Curbside Classic Outtake: Aerodynamics Then And Now

Paul Niedermeyer
by Paul Niedermeyer
curbside classic outtake aerodynamics then and now

This 1965 Falcon Futura first caught my eye, not the Prius. But seeing them jowl-to-cheek gave me a dramatic lesson in how far car aerodynamics have come. Well, at least in common everyday cars. The Tatra T77 of 1934 still has this Prius’ Cd of .25 handily beat. The Falcon? Who knows; probably around .50 or so. But this semi-fastback roof on the Falcon was the hot new thing when it came out on the 1963.5 Fords, specifically to help the big Galaxie on the high speed NASCAR tracks.

The Prius’ slippery shape has become pretty ubiquitous now, and its not such a strange sight. But when you see it next to the boxy Falcon, it’s apparent that we’re finally getting the hang of what the early pioneers of aerodynamics were getting at.

This particular Falcon evokes lots of memories, and they’re not so good. I had an Assistant Scout Master who drove one exactly like this, despite being rich. He was a royal PIA, dragging our asses out of our sleeping bags on camping trips at 6 AM for calisthenics. After our late night rumbles and Lord Of The Flies-type devolutionary activities, it did not engender warm feelings to him. And having to ride three across in that cramped back seat, stinking to high heaven, while he found the nearest Catholic Church on Sunday morning for Mass, gave us time to hatch various assassination plans, while listening to the nasal whine of the little 170 cubic inch six as it struggled with its load of hung-over scouts. At least he was a good driver and drove pretty damn fast on the winding Maryland back roads; I’ll give him that. It’s the only thing that kept us from executing our evil plans.

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  • ButterflyJack ButterflyJack on Feb 15, 2010

    The year was 1964 or 65, I was driving back from the Sunrise Drive-In movie at around midnight, on the Belt Parkway in Brooklyn, NY with my yummy girlfriend next to me, when I spied my first Falcon v-8...Of course, driving my dad's '57 DeSoto, with the nylon tires in less than like-new condition, I had to race the guy.I couldn't believe he beat me...The DeSoto's ribbon speedo was all the way across at a 120 reading and that little bastard was still pulling away from me.A rude awakening...I always liked they way these little coupes looked.the V-8 insignia was neat too; a long thin v with the 8 in the middle of the V, a lot like the old Fords. Little cars weren't supposed to beat big cars.. The insanity of youth dragonfly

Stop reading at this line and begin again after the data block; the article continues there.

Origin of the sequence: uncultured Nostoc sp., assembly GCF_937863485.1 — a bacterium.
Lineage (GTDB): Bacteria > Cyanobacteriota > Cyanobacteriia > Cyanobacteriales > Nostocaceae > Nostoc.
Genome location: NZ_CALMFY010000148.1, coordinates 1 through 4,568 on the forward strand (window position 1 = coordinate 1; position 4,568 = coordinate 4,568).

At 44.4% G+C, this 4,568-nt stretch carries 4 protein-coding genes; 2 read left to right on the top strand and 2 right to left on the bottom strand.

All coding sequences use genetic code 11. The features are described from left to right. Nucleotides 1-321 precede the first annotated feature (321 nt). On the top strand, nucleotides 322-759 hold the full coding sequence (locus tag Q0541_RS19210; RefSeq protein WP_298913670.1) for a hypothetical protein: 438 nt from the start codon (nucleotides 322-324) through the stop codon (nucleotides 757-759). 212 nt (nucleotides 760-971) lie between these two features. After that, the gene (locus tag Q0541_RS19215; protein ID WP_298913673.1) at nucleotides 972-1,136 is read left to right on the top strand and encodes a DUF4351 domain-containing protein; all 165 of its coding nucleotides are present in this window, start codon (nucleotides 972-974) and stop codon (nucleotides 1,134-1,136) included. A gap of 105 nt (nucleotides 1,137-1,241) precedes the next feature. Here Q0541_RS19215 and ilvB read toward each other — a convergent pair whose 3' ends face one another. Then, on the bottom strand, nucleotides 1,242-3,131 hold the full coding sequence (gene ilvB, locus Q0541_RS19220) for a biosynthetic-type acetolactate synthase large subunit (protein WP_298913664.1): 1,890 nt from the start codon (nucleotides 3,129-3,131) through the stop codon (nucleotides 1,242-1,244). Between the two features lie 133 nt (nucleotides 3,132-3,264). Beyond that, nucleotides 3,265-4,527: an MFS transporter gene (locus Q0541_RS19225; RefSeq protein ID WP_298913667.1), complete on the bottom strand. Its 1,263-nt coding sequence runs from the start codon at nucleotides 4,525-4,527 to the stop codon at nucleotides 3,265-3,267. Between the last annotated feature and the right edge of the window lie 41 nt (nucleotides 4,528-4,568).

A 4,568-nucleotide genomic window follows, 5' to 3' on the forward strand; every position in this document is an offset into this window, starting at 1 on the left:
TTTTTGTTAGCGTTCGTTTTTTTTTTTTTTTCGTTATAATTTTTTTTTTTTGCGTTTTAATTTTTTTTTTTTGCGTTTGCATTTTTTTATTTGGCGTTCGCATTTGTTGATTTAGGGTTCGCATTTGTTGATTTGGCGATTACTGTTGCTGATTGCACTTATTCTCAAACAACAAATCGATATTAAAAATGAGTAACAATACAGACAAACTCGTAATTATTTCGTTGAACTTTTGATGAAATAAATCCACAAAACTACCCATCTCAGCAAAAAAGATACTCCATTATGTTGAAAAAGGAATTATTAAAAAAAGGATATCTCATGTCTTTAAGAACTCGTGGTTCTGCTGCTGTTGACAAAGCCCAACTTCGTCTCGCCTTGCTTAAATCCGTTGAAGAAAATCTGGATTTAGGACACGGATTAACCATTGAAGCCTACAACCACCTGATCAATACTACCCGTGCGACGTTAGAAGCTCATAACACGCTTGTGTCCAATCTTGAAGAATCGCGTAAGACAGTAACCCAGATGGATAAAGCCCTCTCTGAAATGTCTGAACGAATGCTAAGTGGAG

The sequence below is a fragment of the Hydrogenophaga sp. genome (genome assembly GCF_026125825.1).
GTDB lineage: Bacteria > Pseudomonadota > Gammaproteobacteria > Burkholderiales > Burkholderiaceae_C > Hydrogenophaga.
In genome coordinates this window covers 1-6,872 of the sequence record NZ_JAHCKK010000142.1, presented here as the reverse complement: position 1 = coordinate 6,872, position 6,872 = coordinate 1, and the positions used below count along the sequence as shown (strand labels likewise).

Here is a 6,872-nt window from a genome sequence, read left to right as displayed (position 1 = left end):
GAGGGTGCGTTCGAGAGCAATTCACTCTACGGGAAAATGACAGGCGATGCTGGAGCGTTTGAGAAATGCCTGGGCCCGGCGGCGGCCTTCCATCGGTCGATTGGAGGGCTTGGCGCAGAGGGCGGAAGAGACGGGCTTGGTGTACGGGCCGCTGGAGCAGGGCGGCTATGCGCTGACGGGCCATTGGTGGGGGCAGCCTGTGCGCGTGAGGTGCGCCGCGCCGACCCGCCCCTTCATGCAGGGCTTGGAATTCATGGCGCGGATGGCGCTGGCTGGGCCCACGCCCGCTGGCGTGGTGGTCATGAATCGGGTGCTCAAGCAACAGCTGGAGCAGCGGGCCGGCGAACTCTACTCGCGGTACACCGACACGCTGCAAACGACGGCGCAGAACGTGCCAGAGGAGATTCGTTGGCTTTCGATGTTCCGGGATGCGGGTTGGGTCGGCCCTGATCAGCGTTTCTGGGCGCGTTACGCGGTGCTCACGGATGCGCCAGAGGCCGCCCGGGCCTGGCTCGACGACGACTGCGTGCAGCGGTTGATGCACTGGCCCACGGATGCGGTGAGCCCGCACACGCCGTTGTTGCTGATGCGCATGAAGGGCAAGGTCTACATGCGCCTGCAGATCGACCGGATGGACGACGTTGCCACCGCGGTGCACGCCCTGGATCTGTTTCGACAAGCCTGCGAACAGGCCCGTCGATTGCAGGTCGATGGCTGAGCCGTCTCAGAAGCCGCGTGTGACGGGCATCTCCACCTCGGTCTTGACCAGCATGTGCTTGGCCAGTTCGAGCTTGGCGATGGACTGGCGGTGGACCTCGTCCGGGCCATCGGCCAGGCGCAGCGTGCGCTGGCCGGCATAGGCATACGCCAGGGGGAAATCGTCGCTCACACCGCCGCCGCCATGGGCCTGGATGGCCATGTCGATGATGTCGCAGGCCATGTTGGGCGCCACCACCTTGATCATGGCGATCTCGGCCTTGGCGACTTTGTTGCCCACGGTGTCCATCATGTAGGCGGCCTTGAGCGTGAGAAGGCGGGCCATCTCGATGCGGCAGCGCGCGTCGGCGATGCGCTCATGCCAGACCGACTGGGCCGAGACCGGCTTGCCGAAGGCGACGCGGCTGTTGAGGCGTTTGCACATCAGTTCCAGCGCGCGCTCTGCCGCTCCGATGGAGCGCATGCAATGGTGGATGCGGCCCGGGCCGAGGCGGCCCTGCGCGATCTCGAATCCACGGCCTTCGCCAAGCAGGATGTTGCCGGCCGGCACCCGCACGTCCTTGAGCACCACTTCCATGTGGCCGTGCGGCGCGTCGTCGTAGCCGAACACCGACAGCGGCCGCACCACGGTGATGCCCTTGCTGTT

• Dynamic88 Dynamic88 on Feb 15, 2010

    Dweezil I guess I should tell you "the rest of the story". The Rambler was daily transportation. I drove it everyday in Hawaii (w/o a thermostat) It cost $600 to ship to Seattle, then we drove it to Mich. I couldn't have bought anything better for $600, even back in '86. So yes, I love the car, but shipping it was just a practical decision - it was the cheapest option. Plus I knew the Rambler, and it's so simple not much can go wrong. Used it for several years here in MI before it retired to the garage.

  • Kwik_Shift There are no new Renegades for sale within my geographic circle of up to 85 kms. Looks like the artificial shortage game. They bring one in, 10 buyers line up for it, $10,000 over MSRP. Yeah. Like with a lot of new cars.
  • Ribbedroof In Oklahoma, no less!
  • Ribbedroof Have one in the shop for minor front collision repairs right now,I've seen more of these in the comments than in the 30 years I've been in collision repair.
  • Tassos And all 3 were ordered by Fisker's mother. Seriously, given Fisker's terrible record of Failure in the past, only an utter loser, (for example, VGhost or Art Vandelay?), looking for a BEV terrible enough to be a proper replacement of his 11 mile range Fiat 500E, would order one of these. (apart from Fisker's mother)
  • Tassos And all 3 of them were ordered by Fisker's mother.Seriously, after Fisker's DISMAL record of UTTER FAILURE in the past, only a GOD DAMNED MORON would order this one.